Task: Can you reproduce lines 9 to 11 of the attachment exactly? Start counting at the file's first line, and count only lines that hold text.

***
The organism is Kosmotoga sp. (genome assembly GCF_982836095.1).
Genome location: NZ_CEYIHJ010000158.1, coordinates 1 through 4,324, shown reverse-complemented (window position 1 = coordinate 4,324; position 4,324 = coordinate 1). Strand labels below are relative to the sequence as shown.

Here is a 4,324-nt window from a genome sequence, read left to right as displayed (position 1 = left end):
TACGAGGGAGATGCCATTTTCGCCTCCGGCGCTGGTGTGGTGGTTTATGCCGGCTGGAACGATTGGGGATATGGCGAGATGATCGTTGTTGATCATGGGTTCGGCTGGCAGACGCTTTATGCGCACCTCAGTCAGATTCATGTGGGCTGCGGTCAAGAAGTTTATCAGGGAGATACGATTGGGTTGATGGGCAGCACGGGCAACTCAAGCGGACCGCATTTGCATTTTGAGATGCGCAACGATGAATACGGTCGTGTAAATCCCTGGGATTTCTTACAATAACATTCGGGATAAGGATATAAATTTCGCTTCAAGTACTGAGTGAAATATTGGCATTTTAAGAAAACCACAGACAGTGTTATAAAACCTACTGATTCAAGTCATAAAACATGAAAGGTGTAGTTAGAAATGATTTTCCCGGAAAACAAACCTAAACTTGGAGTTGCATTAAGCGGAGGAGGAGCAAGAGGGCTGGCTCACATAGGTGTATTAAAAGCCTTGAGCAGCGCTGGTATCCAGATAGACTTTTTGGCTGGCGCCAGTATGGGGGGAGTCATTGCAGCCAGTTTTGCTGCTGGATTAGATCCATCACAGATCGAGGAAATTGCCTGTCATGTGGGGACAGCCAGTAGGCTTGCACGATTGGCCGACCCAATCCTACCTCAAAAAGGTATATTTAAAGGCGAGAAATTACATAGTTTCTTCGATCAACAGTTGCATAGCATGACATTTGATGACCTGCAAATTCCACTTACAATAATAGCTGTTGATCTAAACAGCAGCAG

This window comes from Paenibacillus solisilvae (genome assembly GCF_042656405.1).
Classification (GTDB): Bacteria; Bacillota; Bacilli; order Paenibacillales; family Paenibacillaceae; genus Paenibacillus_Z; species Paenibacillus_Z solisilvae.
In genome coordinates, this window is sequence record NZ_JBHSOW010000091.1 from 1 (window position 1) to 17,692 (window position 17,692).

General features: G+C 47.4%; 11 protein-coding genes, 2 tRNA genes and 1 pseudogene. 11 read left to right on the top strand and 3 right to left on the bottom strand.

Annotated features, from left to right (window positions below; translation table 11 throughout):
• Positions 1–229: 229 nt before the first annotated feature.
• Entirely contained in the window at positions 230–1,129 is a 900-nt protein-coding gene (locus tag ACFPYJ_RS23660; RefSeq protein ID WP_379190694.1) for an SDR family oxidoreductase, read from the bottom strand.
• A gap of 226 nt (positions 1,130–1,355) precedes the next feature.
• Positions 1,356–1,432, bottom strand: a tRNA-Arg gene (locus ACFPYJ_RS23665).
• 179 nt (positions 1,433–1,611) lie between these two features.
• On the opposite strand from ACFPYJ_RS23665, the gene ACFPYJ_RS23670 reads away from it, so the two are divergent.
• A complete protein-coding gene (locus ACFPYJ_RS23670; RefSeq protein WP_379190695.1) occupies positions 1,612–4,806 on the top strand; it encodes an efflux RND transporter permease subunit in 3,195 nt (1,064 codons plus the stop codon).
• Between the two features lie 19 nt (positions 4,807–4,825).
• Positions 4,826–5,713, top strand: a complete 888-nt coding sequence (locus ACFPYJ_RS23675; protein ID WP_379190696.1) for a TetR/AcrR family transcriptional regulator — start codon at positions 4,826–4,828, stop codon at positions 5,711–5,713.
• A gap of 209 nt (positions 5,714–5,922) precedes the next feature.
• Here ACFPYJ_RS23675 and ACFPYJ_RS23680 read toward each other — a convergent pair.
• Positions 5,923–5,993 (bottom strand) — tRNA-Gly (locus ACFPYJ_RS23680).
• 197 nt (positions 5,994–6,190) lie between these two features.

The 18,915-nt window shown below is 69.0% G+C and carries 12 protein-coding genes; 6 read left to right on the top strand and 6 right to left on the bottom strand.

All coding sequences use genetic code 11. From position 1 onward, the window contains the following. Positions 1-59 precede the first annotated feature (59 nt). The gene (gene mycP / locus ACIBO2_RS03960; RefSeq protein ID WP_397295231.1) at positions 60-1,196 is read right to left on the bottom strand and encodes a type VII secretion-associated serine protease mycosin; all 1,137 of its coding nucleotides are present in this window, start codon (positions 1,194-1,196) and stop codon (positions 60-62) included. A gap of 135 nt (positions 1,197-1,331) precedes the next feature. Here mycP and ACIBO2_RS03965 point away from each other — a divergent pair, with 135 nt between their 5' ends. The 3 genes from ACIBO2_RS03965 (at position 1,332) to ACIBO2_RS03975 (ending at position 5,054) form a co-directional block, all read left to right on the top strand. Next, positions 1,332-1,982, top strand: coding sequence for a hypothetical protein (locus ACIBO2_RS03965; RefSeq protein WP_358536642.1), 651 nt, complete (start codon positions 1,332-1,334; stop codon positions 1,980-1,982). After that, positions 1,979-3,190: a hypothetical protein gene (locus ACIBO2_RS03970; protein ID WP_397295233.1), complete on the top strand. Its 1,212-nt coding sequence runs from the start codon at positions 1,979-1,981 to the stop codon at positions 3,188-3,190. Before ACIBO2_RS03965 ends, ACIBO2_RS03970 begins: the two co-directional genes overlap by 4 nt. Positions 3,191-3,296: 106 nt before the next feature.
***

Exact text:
Annotated features, from left to right (window positions below; translation table 11 throughout):
• Positions 1–229: 229 nt before the first annotated feature.
• Entirely contained in the window at positions 230–1,129 is a 900-nt protein-coding gene (locus tag ACFPYJ_RS23660; RefSeq protein ID WP_379190694.1) for an SDR family oxidoreductase, read from the bottom strand.